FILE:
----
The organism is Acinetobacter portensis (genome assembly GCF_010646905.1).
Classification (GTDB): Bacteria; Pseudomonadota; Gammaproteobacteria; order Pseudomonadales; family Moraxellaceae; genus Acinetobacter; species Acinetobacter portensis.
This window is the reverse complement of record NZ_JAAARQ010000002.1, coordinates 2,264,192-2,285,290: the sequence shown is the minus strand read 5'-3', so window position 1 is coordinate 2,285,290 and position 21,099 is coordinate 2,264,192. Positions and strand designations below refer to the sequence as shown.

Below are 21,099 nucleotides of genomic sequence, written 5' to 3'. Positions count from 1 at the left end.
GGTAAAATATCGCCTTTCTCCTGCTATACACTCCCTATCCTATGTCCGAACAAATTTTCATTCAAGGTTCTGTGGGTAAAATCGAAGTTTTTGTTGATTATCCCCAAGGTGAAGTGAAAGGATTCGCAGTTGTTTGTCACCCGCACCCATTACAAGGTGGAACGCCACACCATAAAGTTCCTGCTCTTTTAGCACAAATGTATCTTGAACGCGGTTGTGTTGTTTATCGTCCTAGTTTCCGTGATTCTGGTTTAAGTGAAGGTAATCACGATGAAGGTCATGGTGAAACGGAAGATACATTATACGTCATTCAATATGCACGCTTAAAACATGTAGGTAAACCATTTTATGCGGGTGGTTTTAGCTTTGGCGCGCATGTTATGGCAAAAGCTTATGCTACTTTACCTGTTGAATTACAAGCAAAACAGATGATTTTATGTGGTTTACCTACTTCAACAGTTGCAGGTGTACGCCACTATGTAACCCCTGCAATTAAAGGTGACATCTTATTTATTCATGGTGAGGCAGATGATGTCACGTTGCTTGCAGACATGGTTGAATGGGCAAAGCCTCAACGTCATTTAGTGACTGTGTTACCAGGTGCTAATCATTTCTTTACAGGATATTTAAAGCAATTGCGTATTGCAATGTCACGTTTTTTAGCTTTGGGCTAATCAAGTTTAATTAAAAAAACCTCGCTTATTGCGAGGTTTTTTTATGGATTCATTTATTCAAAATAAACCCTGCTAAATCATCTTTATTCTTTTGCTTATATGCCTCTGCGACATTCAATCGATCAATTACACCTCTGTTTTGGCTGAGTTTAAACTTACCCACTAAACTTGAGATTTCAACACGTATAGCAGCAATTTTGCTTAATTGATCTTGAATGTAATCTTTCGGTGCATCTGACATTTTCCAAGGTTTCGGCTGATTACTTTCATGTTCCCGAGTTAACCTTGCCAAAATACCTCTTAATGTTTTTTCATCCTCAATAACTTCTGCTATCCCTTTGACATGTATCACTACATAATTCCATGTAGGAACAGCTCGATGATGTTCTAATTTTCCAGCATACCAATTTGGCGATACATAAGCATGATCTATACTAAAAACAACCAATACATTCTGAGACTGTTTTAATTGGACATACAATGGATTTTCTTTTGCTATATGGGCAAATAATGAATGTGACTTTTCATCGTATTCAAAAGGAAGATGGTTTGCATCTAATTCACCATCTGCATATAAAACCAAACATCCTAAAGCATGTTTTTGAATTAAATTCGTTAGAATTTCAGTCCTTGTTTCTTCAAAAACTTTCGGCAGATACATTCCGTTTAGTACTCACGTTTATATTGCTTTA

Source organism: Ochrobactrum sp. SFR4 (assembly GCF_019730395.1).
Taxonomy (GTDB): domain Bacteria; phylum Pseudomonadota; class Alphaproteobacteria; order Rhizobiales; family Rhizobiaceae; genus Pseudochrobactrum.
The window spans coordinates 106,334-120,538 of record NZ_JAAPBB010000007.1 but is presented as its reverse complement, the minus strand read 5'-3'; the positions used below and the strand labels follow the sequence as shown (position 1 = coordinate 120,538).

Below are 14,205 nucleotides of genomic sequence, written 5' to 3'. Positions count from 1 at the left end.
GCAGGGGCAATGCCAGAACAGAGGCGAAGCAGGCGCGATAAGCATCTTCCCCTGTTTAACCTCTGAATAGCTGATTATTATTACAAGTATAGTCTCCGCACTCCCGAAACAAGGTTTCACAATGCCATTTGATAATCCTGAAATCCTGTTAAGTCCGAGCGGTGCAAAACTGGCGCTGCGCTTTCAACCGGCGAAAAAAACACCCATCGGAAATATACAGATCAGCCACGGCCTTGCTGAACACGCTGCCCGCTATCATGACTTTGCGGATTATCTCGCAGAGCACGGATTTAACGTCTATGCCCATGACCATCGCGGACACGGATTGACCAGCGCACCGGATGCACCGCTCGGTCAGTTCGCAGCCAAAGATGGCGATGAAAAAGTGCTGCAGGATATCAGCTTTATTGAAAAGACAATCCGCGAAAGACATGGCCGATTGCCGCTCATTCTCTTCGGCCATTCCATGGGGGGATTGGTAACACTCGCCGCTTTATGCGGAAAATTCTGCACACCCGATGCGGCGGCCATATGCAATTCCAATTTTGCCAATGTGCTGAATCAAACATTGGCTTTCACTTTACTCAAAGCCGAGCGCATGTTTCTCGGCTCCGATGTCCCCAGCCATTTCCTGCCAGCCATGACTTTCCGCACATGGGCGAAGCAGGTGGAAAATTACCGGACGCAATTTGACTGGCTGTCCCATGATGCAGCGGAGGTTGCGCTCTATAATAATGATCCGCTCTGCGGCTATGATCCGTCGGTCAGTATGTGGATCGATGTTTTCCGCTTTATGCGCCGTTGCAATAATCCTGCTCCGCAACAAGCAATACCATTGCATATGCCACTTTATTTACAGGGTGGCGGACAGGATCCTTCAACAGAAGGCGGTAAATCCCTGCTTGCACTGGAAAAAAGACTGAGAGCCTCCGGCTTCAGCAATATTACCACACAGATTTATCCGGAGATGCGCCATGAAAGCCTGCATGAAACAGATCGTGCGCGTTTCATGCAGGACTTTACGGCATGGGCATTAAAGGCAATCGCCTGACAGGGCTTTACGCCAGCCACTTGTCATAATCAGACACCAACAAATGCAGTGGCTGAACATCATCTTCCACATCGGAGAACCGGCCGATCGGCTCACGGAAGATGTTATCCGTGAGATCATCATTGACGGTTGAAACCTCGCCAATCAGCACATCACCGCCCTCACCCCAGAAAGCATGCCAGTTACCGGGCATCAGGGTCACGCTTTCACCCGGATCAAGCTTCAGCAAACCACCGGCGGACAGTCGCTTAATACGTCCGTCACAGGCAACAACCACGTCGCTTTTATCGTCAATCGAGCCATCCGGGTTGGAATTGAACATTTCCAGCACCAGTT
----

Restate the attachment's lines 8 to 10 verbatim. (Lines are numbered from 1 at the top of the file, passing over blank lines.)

The window spans coordinates 106,334-120,538 of record NZ_JAAPBB010000007.1 but is presented as its reverse complement, the minus strand read 5'-3'; the positions used below and the strand labels follow the sequence as shown (position 1 = coordinate 120,538).

Below are 14,205 nucleotides of genomic sequence, written 5' to 3'. Positions count from 1 at the left end.
GCAGGGGCAATGCCAGAACAGAGGCGAAGCAGGCGCGATAAGCATCTTCCCCTGTTTAACCTCTGAATAGCTGATTATTATTACAAGTATAGTCTCCGCACTCCCGAAACAAGGTTTCACAATGCCATTTGATAATCCTGAAATCCTGTTAAGTCCGAGCGGTGCAAAACTGGCGCTGCGCTTTCAACCGGCGAAAAAAACACCCATCGGAAATATACAGATCAGCCACGGCCTTGCTGAACACGCTGCCCGCTATCATGACTTTGCGGATTATCTCGCAGAGCACGGATTTAACGTCTATGCCCATGACCATCGCGGACACGGATTGACCAGCGCACCGGATGCACCGCTCGGTCAGTTCGCAGCCAAAGATGGCGATGAAAAAGTGCTGCAGGATATCAGCTTTATTGAAAAGACAATCCGCGAAAGACATGGCCGATTGCCGCTCATTCTCTTCGGCCATTCCATGGGGGGATTGGTAACACTCGCCGCTTTATGCGGAAAATTCTGCACACCCGATGCGGCGGCCATATGCAATTCCAATTTTGCCAATGTGCTGAATCAAACATTGGCTTTCACTTTACTCAAAGCCGAGCGCATGTTTCTCGGCTCCGATGTCCCCAGCCATTTCCTGCCAGCCATGACTTTCCGCACATGGGCGAAGCAGGTGGAAAATTACCGGACGCAATTTGACTGGCTGTCCCATGATGCAGCGGAGGTTGCGCTCTATAATAATGATCCGCTCTGCGGCTATGATCCGTCGGTCAGTATGTGGATCGATGTTTTCCGCTTTATGCGCCGTTGCAATAATCCTGCTCCGCAACAAGCAATACCATTGCATATGCCACTTTATTTACAGGGTGGCGGACAGGATCCTTCAACAGAAGGCGGTAAATCCCTGCTTGCACTGGAAAAAAGACTGAGAGCCTCCGGCTTCAGCAATATTACCACACAGATTTATCCGGAGATGCGCCATGAAAGCCTGCATGAAACAGATCGTGCGCGTTTCATGCAGGACTTTACGGCATGGGCATTAAAGGCAATCGCCTGACAGGGCTTTACGCCAGCCACTTGTCATAATCAGACACCAACAAATGCAGTGGCTGAACATCATCTTCCACATCGGAGAACCGGCCGATCGGCTCACGGAAGATGTTATCCGTGAGATCATCATTGACGGTTGAAACCTCGCCAATCAGCACATCACCGCCCTCACCCCAGAAAGCATGCCAGTTACCGGGCATCAGGGTCACGCTTTCACCCGGATCAAGCTTCAGCAAACCACCGGCGGACAGTCGCTTAATACGTCCGTCACAGGCAACAACCACGTCGCTTTTATCGTCAATCGAGCCATCCGGGTTGGAATTGAACATTTCCAGCACCAGTT